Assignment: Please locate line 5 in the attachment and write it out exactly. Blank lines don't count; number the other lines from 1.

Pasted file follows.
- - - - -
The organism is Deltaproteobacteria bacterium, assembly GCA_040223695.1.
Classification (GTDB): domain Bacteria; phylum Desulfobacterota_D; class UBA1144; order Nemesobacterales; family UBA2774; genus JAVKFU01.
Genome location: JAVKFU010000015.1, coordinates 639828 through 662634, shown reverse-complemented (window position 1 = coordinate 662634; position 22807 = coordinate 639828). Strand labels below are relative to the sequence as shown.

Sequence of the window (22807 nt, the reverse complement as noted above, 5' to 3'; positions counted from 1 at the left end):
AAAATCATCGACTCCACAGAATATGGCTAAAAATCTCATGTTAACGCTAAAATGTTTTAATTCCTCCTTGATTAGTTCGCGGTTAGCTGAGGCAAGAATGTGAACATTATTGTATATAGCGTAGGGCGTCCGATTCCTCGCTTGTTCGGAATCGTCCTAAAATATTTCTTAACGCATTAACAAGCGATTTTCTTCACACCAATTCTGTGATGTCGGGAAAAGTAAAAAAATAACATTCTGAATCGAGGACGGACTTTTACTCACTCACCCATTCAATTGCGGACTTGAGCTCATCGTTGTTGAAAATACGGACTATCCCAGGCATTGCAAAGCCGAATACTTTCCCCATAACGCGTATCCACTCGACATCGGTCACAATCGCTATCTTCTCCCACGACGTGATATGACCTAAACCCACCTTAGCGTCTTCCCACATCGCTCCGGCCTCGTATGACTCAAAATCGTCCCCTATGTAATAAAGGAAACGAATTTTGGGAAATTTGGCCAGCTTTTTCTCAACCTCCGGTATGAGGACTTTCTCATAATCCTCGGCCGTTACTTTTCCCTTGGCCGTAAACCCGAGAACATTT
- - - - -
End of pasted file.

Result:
AAAATCATCGACTCCACAGAATATGGCTAAAAATCTCATGTTAACGCTAAAATGTTTTAATTCCTCCTTGATTAGTTCGCGGTTAGCTGAGGCAAGAATGTGAACATTATTGTATATAGCGTAGGGCGTCCGATTCCTCGCTTGTTCGGAATCGTCCTAAAATATTTCTTAACGCATTAACAAGCGATTTTCTTCACACCAATTCTGTGATGTCGGGAAAAGTAAAAAAATAACATTCTGAATCGAGGACGGACTTTTACTCACTCACCCATTCAATTGCGGACTTGAGCTCATCGTTGTTGAAAATACGGACTATCCCAGGCATTGCAAAGCCGAATACTTTCCCCATAACGCGTATCCACTCGACATCGGTCACAATCGCTATCTTCTCCCACGACGTGATATGACCTAAACCCACCTTAGCGTCTTCCCACATCGCTCCGGCCTCGTATGACTCAAAATCGTCCCCTATGTAATAAAGGAAACGAATTTTGGGAAATTTGGCCAGCTTTTTCTCAACCTCCGGTATGAGGACTTTCTCATAATCCTCGGCCGTTACTTTTCCCTTGGCCGTAAACCCGAGAACATTT